It took me about half a second to type an instant message to my boss after I saw the photo. The one from the night before, about a year or so ago maybe. From an awards ceremony, where we won. Where there were a bunch of my peers.
Remind me to never make that face again.
That’s what I sent to her. Because, I was making this face I make, it seems, all the time.
Eyes open big. Mouth wide open. So you can see alllll of my teeth. Slightly red face, because I’m pumped. A crinkled forehead, likely. And my neck tense, pulled in as if I’m holding my breath.
Just. Ugh. I needed to stop this look.
But other events came and went. Over the months and over the years. Adventures came and went, to Breckenridge and Idaho and Maui and Montana.
And within those adventures, those awards ceremonies, those visits with friends and moments with kids, there was that face again.
I only realized I couldn’t stop making that face when I stumbled upon a photo of me with my preschool class. We were freezing, in a sleigh, in the snow, and my hood was pulled down tight around my face. Tight.
But there was the expression I’ve come to expect from myself. Mouth open, as usual.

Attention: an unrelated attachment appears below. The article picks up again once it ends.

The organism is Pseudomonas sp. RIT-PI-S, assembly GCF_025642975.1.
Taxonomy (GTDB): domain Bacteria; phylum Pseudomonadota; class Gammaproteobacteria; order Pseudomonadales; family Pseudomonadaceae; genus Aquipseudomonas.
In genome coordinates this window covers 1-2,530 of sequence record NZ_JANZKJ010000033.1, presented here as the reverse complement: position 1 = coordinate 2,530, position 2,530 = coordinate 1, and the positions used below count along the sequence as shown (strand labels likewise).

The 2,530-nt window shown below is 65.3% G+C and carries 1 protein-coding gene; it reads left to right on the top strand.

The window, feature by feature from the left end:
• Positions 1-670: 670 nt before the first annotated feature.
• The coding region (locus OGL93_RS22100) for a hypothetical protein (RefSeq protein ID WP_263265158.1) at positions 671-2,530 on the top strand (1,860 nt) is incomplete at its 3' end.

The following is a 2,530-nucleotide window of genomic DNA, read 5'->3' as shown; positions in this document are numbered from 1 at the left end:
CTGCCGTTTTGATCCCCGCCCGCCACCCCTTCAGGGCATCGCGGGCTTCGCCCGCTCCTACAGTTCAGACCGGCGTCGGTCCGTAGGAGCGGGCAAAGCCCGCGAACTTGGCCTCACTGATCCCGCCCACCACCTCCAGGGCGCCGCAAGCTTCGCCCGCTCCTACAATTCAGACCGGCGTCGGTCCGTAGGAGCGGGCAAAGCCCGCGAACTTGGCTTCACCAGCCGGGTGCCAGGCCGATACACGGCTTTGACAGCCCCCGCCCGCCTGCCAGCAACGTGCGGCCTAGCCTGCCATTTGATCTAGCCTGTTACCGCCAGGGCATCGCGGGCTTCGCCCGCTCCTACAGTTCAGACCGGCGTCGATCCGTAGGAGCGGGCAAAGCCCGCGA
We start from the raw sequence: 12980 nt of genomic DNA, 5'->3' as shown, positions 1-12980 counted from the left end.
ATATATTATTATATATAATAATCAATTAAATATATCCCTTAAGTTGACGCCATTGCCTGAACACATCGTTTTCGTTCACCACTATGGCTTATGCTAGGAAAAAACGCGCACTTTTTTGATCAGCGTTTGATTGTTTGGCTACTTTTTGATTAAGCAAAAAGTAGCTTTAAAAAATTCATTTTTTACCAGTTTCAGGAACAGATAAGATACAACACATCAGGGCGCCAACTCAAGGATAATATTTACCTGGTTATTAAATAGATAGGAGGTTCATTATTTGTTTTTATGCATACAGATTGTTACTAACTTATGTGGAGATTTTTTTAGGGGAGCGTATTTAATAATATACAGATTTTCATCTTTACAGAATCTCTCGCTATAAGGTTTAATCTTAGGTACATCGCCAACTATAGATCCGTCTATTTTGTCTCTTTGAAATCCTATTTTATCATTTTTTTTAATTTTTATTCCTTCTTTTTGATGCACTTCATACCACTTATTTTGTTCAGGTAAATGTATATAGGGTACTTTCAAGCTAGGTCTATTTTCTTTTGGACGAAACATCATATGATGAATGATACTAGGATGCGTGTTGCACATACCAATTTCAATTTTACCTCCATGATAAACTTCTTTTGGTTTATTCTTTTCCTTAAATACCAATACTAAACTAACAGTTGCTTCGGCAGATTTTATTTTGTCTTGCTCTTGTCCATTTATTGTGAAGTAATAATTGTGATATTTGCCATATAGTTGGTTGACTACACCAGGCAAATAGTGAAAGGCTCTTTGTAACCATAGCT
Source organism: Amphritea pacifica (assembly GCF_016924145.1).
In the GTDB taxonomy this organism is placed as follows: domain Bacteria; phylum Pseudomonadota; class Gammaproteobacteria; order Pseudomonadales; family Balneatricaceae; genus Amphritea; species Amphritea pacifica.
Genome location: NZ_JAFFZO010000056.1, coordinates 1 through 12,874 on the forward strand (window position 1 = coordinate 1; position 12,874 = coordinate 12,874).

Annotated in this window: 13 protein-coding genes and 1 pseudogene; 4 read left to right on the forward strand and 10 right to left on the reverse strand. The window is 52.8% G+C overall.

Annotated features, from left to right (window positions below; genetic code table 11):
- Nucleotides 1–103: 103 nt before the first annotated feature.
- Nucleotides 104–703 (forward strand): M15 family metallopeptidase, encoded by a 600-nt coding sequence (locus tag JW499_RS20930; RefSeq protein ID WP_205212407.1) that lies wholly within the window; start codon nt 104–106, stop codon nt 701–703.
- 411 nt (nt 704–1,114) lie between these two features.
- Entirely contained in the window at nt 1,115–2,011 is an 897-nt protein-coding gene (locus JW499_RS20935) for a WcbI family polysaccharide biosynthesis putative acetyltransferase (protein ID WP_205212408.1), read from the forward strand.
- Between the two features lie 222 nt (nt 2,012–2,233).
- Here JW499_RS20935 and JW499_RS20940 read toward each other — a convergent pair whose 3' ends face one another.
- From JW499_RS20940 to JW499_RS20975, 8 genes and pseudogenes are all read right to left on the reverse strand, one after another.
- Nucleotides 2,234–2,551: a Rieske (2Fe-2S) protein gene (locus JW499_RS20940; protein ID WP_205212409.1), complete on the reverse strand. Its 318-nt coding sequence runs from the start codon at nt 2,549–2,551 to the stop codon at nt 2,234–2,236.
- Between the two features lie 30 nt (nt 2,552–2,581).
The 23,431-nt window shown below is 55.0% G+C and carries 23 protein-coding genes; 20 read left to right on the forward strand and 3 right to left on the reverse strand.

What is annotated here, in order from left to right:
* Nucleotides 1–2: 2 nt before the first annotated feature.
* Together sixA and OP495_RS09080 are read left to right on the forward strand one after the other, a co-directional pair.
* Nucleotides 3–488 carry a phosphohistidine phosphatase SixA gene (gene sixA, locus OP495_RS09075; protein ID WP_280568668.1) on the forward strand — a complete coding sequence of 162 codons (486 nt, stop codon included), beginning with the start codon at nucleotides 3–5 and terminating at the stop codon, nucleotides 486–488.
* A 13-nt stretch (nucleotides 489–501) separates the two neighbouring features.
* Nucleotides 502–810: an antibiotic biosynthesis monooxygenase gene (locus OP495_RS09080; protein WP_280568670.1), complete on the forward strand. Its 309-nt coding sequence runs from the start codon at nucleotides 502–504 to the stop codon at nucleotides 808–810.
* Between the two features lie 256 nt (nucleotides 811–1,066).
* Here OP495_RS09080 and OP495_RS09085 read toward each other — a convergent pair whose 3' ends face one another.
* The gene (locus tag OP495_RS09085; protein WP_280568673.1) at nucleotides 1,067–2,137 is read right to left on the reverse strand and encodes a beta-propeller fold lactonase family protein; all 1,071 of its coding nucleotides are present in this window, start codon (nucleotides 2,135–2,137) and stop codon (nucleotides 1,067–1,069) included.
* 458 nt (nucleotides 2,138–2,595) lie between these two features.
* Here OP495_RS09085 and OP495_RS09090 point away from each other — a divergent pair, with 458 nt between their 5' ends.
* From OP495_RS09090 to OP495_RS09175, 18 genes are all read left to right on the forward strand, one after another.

It’s in my DNA! It has been for years. It’s one of those things that just happens, unconsciously. I’m not trying to be a dork, I’m just effortlessly good at it.
And then I took another look at it. In all those photos I’m having an amazing time. I’m in an amazing place. I’m experiencing something amazing. I’m either freezing, or winning, or being surprised, or in awe, or in love or just generally loving life. You get the idea. Like, that face is me.
That expression is so signature to my personality, why would I want to change it? I know I have the ability to give a normal smile seconds before or seconds after the dorky open-mouthed one, so why go and try to alter my natural reaction — which very clearly illustrates the energy that buzzes around inside me?
Because that’s what we do. We measure ourselves against others. And wish we had things we don’t, or wish we didn’t do things we did — like smile like a spaz with our mouths open. All the time.
I’m just not going to cringe about it anymore. Because, for a girl who loses her eyes altogether when she smiles normally, at least those gap-mouthed ones prove I can see.